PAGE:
Let’s start with the obvious: Sexism is horrible; lecherous dudes are creepy, and anyone who treats women as objects deserves to have his (or her) toenails plucked out with rusty pliers. So when pickup artist (PUA), overpaid lecturer in the art of seduction, and puddle of garbage juice Jeff Allen made jokes about his “rape van” and promised to help guys score threesomes, and Australia canceled his visa and, by proxy, the Australian lecture stop on his world tour, I applauded. When Asheville coffee shop owners Jared Rutledge and Jacob Owens had to shut down their business following an exposé on their disgusting List of Lays blog (veritable space trash in the constellation of the PUA online community), I cheered along with feminists everywhere. I’d never condone sleaziness or PUA culture in general, even if today’s communities are trying to rebrand the whole thing as a confidence-booster for shy, lonely men.
But then there was Adam, a trained pickup artist whose name I’ve changed because I genuinely don’t hate the guy. Years ago, when I was interning in NYC the summer before my senior year, he, yes, picked me up at a dark Lower East Side bar, leaning over with an opening line I’ve forgotten and a confident smile I haven’t. He shot off compliments like blow-darts ("I can tell you're bright. Like, broke-1500-on-your-SAT bright."), jokingly challenged me to a mini dance-off, and then exited after 20 minutes of chatting.
I was flattered, but I wasn’t hooked. He had a nerdy vibe, and shallow, 21-year-old me was still aiming squarely at the most beautiful man in any room. But he texted to set up a date. When I called to cancel, tired from a long day, he cajoled me into meeting up with him, promising to make it an easy, low-key night.
I wore my glasses on our first date, that’s how uninvested I was. And over dinner, he revealed he'd trained with Mystery, the goggles-donning Yoda figure who went on to host VH1’s The Pickup Artist later that year. When Adam and Mystery went out to bars together, he relayed, people thought they were brothers. I’m a journalist, a professional curious person, so I asked him about his methodology; with impressive candour, he relayed tactics that make a good first impression, and it was immediately obvious he’d already used some on me: Approach confidently, give her a playful challenge, make an early exit to leave her wanting more.
He was openly manipulating me in real time, and without any whiff of embarrassment. I should've been grossed out, but time with him was sort of addictive: Here was someone so good at reading people, so skilled at going after what he wanted, and he'd wanted me.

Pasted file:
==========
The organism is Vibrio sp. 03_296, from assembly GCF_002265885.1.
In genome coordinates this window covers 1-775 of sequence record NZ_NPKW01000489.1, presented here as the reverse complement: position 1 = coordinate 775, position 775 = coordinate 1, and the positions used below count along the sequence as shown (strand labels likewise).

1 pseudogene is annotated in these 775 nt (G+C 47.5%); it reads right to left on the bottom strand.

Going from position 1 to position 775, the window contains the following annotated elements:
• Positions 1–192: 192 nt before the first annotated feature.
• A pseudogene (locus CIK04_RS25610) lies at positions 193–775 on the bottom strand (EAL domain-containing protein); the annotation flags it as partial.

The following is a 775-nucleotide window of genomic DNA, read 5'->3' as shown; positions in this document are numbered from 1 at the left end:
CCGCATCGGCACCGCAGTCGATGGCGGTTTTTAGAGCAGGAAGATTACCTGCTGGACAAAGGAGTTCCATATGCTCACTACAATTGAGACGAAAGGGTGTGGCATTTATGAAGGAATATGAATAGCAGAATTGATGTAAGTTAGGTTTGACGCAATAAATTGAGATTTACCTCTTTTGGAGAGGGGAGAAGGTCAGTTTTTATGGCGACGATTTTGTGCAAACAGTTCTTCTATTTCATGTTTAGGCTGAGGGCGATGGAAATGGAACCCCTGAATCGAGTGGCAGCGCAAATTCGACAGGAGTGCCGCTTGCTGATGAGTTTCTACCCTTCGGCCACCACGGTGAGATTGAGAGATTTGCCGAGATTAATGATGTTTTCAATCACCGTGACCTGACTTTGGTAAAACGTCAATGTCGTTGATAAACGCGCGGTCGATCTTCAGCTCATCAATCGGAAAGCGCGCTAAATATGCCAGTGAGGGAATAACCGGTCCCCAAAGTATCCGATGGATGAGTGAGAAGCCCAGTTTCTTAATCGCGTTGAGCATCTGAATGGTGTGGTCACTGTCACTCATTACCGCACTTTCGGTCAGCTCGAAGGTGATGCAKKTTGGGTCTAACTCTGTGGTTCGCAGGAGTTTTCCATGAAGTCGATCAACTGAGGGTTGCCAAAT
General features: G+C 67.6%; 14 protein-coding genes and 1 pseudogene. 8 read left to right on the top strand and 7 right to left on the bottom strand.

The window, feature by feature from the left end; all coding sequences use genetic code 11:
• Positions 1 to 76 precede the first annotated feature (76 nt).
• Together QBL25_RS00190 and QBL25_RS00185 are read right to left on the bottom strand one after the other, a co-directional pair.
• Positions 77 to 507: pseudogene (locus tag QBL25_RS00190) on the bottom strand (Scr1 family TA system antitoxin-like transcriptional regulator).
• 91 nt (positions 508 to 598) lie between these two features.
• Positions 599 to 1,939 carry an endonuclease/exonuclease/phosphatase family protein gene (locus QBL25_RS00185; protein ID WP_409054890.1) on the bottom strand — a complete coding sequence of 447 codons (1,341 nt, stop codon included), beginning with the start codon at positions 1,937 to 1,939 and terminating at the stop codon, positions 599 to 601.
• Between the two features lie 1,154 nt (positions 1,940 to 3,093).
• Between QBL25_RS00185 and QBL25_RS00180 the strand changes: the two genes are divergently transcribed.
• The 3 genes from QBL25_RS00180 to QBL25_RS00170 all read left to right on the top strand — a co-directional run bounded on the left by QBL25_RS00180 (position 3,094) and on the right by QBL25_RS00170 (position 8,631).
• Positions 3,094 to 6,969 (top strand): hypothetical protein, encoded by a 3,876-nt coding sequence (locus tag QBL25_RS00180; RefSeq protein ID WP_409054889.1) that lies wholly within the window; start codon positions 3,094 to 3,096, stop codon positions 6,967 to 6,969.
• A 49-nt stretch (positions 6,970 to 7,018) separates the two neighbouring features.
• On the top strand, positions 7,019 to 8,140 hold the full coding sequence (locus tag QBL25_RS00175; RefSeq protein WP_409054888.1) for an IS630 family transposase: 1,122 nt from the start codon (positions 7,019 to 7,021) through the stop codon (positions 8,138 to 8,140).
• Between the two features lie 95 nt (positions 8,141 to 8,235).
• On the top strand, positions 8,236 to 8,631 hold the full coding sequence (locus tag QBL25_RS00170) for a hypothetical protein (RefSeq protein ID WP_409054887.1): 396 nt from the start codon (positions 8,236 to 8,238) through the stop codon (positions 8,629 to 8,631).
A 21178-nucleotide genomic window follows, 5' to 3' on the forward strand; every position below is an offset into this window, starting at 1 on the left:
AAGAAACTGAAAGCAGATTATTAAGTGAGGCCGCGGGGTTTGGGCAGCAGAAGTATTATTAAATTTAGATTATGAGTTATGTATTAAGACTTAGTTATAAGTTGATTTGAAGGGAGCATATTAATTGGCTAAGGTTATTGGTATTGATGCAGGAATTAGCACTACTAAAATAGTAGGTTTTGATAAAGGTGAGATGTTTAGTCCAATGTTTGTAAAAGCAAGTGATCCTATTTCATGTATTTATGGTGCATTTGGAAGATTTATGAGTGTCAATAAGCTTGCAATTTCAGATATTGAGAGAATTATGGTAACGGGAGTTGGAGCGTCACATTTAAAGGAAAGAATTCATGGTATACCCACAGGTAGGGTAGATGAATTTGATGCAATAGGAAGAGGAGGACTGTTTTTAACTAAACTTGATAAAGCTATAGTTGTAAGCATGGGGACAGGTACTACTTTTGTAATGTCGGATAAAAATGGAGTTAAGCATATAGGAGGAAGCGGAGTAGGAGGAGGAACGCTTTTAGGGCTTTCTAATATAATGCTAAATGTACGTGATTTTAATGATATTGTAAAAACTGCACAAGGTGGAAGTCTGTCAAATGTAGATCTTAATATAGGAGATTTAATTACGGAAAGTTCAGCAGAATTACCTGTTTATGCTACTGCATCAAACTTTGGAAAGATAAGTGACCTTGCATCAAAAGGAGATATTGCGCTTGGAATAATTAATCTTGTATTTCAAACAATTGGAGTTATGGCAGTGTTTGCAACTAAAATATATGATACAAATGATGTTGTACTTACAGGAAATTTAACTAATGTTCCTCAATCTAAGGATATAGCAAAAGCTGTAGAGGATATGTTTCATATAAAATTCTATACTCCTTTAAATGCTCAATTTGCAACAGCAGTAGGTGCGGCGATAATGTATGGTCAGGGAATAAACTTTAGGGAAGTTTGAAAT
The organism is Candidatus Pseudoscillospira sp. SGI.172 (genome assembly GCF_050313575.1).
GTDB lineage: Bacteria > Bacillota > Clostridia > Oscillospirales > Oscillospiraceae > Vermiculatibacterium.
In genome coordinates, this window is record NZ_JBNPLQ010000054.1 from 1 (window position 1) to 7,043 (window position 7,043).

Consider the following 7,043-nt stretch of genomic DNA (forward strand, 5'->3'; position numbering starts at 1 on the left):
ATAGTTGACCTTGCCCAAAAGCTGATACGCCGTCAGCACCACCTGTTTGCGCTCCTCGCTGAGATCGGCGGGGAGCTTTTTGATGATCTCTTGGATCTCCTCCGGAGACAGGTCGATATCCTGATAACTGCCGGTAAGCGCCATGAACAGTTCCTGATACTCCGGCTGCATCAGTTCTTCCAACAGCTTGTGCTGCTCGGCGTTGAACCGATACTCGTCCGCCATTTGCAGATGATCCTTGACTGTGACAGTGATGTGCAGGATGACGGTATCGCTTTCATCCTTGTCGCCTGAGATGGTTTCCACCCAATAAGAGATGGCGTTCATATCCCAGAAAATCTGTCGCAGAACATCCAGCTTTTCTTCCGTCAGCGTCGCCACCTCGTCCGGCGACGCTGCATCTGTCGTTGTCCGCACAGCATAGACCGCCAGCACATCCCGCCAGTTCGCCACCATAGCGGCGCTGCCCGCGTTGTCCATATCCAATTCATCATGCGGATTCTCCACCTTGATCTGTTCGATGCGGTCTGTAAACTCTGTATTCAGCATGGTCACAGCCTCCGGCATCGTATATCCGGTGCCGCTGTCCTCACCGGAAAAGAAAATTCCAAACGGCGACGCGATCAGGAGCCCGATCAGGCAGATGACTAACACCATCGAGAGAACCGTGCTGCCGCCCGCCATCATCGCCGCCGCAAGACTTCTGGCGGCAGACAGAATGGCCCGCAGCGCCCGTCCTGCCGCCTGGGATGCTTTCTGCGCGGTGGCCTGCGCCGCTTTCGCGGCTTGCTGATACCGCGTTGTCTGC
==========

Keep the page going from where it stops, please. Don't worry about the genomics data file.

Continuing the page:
Here was someone so good at reading people, so skilled at going after what he wanted, and he'd wanted me.
We dated for the few months I had left in New York before I had to move back to Chicago for my senior year. Even though his income reached echelons mine will likely never approach, he let me pay for rounds and ante up for taxis — since, he once mentioned, research shows that people feel more invested in things they’ve paid for themselves. I flew out to visit him once, and we split the cost of airfare. We drank expensive liquor and ate expensive meals. His fridge was always empty, since, in lieu of preparing food, he ordered delivery or swung by a chic restaurant several times a day.
Pop psychology books littered his massive Soho apartment. He told tales of growing up a dork: chubby, shy, and generally disliked. I asked him more about his PUA training. I couldn’t get over how unashamed he was of it.
“It taught me that I really can talk to anybody,” he said once. “Now I can literally turn to anyone and say, ‘Hey, are you having a good night?’”
I realised that for him, PUA training was a solution, an answer to a problem analogous to the huge stack of takeout menus sitting next to the fridge. When someone with loads of money but no interest in cooking needs to eat, he takes care of business the First World way: with an endless influx of restaurant meals. (I wouldn’t be surprised if, nowadays, he has a live-in chef.) When a dude is flush with cash but lacking in social skills, he pays someone to fix that. I certainly can’t vouch for the PUA community’s “rebranding” — its insistence that it gives awkward, nerdy men more confidence and sociability — especially given recent, disgusting headlines. But in the case of Adam, a good guy by any standards, it seems the classes did just that.
When a dude is flush with cash but lacking in social skills, he pays someone to fix that.
As the school year went on, and my summer in New York felt farther and farther away, Adam eventually disappeared. I wasn’t surprised, especially considering we were never official or exclusive. After I graduated, I moved back to NYC and dated a string of flaky dudes who faded away one after another. But Adam will always have the distinction of being the one ex who reached out years later, dropping me an email out of the blue with kind words and a genuine apology.
“I’ve always felt bad about ghosting all those years ago,” it read, in part. “I wanted to say I’m sorry, and you’re awesome, and I was a jackass-idiot hybrid.”
Ghosting’s not cool, but I don’t agree with the self-neg. I think he’s a good person, and one I wouldn’t have gotten to know if he hadn’t expertly manoeuvred his way into a date with me. Which makes me think maybe, just maybe, his Mystery education didn't teach him to treat women like prey — or at least, that part of the education didn’t stick. Instead, the classes actually helped mould him into someone who could bravely reach out after years of silence to express vulnerability and respect. Not a jackass-idiot hybrid at all.
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